By late November of this year, there were over 434,000 registered clinical studies, more than quadrupling the number from 10 years earlier.
Nonetheless, according to a presentation by Boston-based investment firm Provident Healthcare Partners, the bulk of trial venues are medical practises that seldom conduct studies.
Linda Moore Schipani, CEO of Clinical Research Associates, a Nashville-based firm that worked on covid vaccine trials for AstraZeneca, Novavax, and Pfizer, says, “Independent sites are being purchased by private equity, and they’re moving into larger site groups of 30, 40, and their game plan is to roll that up into a business and then sell it again.” “That’s sort of the goal,” Headlands is an excellent example. It announced in November 2019 that it would purchase six sites in the United States and Canada, including three Centex Studies locations in Texas and Louisiana, in order to enhance participation among Hispanics and African Americans.
Since then, it has made more acquisitions and opened new outlets in areas with “extremely limited trial options,” which, according to Blumling, distinguishes his company.
“I’m not a private equity advocate,” Blumling said.You won’t find KKR’s willingness to invest in anything with a three- to five-year return against a one- to two-year return anyplace else.”
It is cooperating with Pfizer at a number of research centres to promote patient diversity, including one in Brownsville, Texas, where 95% of the population is Hispanic or Latino and is close to the Mexican border.
To attract patients, Headlands, according to Blumling, “is really going beyond what a lot of sites do, which is social media.” “It involves going to churches, community fairs, and really reaching out to the larger community as much as possible.”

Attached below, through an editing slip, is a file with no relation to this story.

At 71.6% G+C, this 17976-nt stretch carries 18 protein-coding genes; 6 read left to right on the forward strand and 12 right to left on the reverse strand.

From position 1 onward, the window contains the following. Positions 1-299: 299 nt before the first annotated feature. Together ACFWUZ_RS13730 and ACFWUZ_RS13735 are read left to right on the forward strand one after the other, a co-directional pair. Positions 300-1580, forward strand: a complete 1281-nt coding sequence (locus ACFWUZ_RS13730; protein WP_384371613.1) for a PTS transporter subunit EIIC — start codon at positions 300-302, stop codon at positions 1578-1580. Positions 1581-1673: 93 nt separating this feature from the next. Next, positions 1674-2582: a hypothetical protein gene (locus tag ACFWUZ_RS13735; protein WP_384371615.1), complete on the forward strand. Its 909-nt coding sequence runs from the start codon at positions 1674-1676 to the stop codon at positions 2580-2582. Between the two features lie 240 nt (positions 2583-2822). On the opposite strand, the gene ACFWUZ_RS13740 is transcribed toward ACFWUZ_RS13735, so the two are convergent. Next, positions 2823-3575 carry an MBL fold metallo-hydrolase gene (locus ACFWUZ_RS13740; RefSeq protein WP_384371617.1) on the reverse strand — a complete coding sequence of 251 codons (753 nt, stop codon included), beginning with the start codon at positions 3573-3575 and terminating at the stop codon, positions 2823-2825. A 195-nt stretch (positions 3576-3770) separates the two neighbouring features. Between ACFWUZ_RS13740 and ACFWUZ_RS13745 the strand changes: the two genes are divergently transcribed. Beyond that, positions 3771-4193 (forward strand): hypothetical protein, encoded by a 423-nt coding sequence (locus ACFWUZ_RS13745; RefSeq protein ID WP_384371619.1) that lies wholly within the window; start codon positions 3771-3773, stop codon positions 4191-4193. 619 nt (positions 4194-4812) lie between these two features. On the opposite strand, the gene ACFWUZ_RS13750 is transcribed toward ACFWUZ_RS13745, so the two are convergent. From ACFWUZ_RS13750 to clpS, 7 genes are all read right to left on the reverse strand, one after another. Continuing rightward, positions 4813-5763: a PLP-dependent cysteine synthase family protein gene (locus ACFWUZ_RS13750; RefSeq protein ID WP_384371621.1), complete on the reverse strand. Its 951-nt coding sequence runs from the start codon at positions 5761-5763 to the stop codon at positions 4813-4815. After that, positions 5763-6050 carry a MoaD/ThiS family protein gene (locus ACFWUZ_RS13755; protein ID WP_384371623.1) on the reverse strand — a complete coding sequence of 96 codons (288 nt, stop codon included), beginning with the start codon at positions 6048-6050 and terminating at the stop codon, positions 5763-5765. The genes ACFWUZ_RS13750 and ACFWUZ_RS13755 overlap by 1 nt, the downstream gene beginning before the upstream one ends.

Blumling said that due to personnel problems, Headlands closed down the Houston and Lake Charles facilities and finished or moved their research there. The decision to close such locations, according to Blumling, “had nothing to do with the speed of trials.”
Similarly, he added, Headlands is moving operations from McAllen to Brownsville “because it had a larger population of trained personnel.”
According to Blumling, “we want to keep expanding our sites and producing excellent content.”It makes no sense to preserve those locations if we can’t find the personnel to do it at the level of quality that we need.”
The phrase “The Writing Was on the Wall” Devora Torrence co-founded Centex Studies in 2006, referring to it as “my little mom and pop business” in a podcast about women in scientific entrepreneurship from 2021. According to her, private equity companies got particularly interested around the end of 2018. The appeal was obvious: pharmaceutical businesses relied on larger networks of clinical trials.
“The issue is getting it to market quickly.” “You get that speed by having a larger network,” Torrence said on the programme. “The writing was on the wall for me,” he said, “that either I get some outside investment and scale up myself, or I kind of listen to these guys and see if maybe now would be the right time to exit.”